As Libya’s rebel fighters move closer to Tripoli, Colonel Gaddafi’s son, Saif al-Islam, denied that he and his father, ordered the army to use lethal force on civilians when protests broke out in the country earlier this year.
In a television interview with Russia’s state-funded news channel Russia Today, Colonel Gaddafi’s second-eldest son said soldiers had fired in self-defence when protesters approached military sites. “Nobody ordered...the guards were surprised by the attack of the people and they start fighting”, he said in the interview, which was posted online on Friday.
He also dismissed the ruling of the International Criminal Court, which on Monday issued arrest warrants for Muammar Gaddafi, Saif al-Islam Gaddafi and Libyan intelligence chief, Abdullah Al Senussi for their role in killing, wounding and arresting hundreds of civilians in the first two weeks of Libya’s uprising.
“This court is a Mickey Mouse court...I’m not in the army, I’m not in the government, so for me to be responsible for killing people, it was a big joke,” he said.
Speaking in English, the usually clean-shaven Saif al-Islam, wore a long beard and had eschewed his usual western clothing for a traditional white robe and hat. Gaddafi’s second-eldest son holds a doctorate from the London School of Economics and until the recent uprising had been seen in the west as a reformer and likely successor to his father.
In the interview, Saif accused rebels and Western powers for fighting the Tripoli regime for economic gain. “This country is a piece of cake, rich, full of gas, oil and we have more than 100 billion dollars deposited abroad...The rebels are fighting with the Nato not because they are pro democracy or they like freedom… it’s everything about their own interests. They want to share the cake, they want to share this country.”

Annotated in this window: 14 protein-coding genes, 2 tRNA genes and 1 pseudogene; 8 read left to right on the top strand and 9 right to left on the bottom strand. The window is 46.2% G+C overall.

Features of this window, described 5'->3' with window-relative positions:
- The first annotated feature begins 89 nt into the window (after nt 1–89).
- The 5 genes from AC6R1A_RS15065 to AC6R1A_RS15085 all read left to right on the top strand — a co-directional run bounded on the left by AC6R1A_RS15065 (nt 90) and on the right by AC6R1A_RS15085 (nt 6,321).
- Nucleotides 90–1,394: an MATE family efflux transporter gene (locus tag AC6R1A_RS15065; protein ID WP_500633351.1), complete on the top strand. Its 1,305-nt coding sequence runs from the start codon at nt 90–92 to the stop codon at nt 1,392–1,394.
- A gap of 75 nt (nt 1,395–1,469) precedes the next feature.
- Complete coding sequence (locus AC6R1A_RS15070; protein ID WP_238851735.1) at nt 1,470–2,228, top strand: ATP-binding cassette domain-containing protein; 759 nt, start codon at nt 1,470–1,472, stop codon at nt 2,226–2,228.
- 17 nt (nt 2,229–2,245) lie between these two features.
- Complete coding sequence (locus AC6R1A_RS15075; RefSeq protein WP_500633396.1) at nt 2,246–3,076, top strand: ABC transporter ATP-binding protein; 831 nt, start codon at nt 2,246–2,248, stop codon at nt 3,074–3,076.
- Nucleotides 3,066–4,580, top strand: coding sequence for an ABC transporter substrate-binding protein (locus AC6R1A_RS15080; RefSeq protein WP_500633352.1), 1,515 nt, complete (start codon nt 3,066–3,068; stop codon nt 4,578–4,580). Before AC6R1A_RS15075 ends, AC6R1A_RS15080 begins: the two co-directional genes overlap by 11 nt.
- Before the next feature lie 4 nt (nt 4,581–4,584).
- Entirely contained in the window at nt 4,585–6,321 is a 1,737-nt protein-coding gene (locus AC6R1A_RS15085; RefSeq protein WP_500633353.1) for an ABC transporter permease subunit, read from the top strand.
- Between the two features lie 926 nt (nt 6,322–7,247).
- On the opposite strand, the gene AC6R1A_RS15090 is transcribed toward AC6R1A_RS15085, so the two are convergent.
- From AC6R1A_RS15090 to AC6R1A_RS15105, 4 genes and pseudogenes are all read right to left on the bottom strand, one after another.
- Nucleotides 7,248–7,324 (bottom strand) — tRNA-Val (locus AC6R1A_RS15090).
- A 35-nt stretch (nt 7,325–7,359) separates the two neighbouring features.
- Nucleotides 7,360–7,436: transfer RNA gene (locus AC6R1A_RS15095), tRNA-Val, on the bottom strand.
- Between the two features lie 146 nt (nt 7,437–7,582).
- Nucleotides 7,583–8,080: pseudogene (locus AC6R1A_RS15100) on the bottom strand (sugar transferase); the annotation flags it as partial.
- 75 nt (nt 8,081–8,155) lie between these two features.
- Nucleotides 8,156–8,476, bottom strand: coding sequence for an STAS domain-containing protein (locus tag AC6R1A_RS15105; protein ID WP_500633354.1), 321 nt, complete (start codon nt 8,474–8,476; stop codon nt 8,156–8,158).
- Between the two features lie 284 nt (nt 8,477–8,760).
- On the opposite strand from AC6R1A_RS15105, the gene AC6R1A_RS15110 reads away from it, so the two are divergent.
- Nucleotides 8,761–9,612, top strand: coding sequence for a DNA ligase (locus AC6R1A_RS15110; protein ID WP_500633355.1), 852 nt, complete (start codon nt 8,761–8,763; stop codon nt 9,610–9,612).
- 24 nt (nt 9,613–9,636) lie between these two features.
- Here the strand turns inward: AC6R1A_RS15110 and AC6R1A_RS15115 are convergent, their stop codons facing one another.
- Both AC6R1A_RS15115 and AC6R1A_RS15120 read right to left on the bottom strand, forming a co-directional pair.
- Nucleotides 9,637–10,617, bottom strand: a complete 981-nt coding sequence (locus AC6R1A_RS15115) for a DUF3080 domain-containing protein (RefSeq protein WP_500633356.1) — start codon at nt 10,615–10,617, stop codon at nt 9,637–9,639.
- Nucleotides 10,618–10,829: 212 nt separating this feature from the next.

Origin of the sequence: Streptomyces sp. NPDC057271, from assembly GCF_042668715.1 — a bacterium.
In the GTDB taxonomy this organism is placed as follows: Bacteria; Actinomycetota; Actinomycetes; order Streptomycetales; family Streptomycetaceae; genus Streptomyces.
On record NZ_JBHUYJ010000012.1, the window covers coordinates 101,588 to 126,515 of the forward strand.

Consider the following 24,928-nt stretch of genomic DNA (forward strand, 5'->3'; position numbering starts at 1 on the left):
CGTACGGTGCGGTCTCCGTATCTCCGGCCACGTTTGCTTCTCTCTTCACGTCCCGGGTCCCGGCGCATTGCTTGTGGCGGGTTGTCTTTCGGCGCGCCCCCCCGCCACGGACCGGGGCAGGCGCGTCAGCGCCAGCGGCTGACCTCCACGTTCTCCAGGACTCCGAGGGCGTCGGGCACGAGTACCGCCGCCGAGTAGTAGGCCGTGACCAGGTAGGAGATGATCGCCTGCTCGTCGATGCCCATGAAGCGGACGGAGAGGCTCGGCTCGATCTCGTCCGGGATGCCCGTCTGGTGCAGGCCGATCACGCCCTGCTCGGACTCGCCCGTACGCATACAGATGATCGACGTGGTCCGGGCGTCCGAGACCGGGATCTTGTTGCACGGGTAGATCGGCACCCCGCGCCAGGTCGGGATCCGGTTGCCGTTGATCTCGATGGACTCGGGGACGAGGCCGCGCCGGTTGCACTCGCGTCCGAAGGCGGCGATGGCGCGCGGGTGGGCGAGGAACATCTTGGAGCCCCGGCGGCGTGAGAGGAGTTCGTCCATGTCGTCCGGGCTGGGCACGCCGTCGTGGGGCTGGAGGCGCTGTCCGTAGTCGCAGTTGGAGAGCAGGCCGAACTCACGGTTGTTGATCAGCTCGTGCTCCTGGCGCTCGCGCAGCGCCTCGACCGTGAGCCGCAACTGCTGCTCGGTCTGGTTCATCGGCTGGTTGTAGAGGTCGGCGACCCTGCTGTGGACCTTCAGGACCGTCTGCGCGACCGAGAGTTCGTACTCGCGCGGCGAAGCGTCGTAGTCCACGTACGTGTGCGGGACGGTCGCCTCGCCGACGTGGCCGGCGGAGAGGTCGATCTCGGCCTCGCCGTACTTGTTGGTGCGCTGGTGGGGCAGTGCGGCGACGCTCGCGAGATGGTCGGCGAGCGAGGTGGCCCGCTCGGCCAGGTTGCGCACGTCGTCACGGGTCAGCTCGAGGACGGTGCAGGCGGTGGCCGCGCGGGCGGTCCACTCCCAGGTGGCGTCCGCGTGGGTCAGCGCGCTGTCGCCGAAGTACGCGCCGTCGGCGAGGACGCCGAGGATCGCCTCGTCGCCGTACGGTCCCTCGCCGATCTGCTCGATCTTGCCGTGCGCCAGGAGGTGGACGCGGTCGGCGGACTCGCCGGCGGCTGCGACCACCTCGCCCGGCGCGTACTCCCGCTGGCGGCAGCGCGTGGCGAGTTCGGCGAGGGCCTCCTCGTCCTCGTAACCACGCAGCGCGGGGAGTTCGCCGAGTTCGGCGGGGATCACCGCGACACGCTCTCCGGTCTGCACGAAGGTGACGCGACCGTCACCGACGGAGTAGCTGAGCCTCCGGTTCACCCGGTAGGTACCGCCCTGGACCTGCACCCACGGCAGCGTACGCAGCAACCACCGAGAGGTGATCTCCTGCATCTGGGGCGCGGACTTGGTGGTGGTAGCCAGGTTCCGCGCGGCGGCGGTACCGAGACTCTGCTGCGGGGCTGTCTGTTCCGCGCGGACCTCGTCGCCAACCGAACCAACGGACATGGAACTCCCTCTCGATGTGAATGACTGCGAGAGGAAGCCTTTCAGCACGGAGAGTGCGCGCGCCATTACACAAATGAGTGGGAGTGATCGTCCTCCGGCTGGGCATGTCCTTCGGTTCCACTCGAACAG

Earlier this week, his sister Aisha al-Gaddafi said that her father was conducting direct and indirect negotiations with the rebels. “We are ready to ally ourselves with the devil, with the rebel army”, she said in an interview broadcast Thursday night on France’s TV-2 television channel.
In recent weeks rebel fighters have made little progress on the frontlines outside Misrata and in the east of the country. Misrata is still under siege, surrounded on three sides by Gaddafi’s troops who fire rockets into the city most nights. Five were killed in attacks last week, according to medical council spokesman, Dr Khalid Abu Falgha, “they are targeting civilians every night this week in their homes. He is trying to kill as much as he can.”
More progress is being made in the Nafusa mountains on the country’s Western border with Tunisia where rebels are within 70km of Tripoli. On Wednesday, France confirmed that it was supplying fighters there with arms and ammunition.
Ahmed Al Muntaser, 25, a rebel fighter in Misrata, said he would continue fighting, dismissing Saif al-Islam. “He is a terrorist, a criminal. He doesn’t want his father and his family’s power just to extinguish.